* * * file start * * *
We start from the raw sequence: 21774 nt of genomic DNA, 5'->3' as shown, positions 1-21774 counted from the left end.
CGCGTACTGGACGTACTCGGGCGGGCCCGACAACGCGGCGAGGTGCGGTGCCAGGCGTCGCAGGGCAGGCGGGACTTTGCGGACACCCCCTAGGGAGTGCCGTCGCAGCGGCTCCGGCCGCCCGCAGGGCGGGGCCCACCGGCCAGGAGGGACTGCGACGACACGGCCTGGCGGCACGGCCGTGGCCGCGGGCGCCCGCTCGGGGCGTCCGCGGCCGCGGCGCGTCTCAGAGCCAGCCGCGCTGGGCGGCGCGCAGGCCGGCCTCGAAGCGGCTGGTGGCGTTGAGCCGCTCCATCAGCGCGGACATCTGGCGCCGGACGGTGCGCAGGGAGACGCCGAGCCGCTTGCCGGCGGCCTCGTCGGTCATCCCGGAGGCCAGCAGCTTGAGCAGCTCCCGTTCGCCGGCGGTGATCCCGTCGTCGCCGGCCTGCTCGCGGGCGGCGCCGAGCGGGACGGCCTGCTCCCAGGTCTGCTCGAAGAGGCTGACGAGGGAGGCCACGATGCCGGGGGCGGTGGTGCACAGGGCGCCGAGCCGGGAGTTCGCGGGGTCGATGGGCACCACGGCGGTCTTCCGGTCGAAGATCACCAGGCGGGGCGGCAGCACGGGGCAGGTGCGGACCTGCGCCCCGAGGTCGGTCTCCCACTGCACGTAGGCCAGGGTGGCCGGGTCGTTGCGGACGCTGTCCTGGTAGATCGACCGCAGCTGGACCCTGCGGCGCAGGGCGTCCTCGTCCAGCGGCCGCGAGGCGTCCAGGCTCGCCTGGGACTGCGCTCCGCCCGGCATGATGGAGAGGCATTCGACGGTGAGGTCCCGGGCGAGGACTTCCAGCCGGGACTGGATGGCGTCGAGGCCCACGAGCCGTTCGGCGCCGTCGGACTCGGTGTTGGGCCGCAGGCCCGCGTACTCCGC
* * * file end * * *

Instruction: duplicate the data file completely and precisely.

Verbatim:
We start from the raw sequence: 21774 nt of genomic DNA, 5'->3' as shown, positions 1-21774 counted from the left end.
CGCGTACTGGACGTACTCGGGCGGGCCCGACAACGCGGCGAGGTGCGGTGCCAGGCGTCGCAGGGCAGGCGGGACTTTGCGGACACCCCCTAGGGAGTGCCGTCGCAGCGGCTCCGGCCGCCCGCAGGGCGGGGCCCACCGGCCAGGAGGGACTGCGACGACACGGCCTGGCGGCACGGCCGTGGCCGCGGGCGCCCGCTCGGGGCGTCCGCGGCCGCGGCGCGTCTCAGAGCCAGCCGCGCTGGGCGGCGCGCAGGCCGGCCTCGAAGCGGCTGGTGGCGTTGAGCCGCTCCATCAGCGCGGACATCTGGCGCCGGACGGTGCGCAGGGAGACGCCGAGCCGCTTGCCGGCGGCCTCGTCGGTCATCCCGGAGGCCAGCAGCTTGAGCAGCTCCCGTTCGCCGGCGGTGATCCCGTCGTCGCCGGCCTGCTCGCGGGCGGCGCCGAGCGGGACGGCCTGCTCCCAGGTCTGCTCGAAGAGGCTGACGAGGGAGGCCACGATGCCGGGGGCGGTGGTGCACAGGGCGCCGAGCCGGGAGTTCGCGGGGTCGATGGGCACCACGGCGGTCTTCCGGTCGAAGATCACCAGGCGGGGCGGCAGCACGGGGCAGGTGCGGACCTGCGCCCCGAGGTCGGTCTCCCACTGCACGTAGGCCAGGGTGGCCGGGTCGTTGCGGACGCTGTCCTGGTAGATCGACCGCAGCTGGACCCTGCGGCGCAGGGCGTCCTCGTCCAGCGGCCGCGAGGCGTCCAGGCTCGCCTGGGACTGCGCTCCGCCCGGCATGATGGAGAGGCATTCGACGGTGAGGTCCCGGGCGAGGACTTCCAGCCGGGACTGGATGGCGTCGAGGCCCACGAGCCGTTCGGCGCCGTCGGACTCGGTGTTGGGCCGCAGGCCCGCGTACTCCGC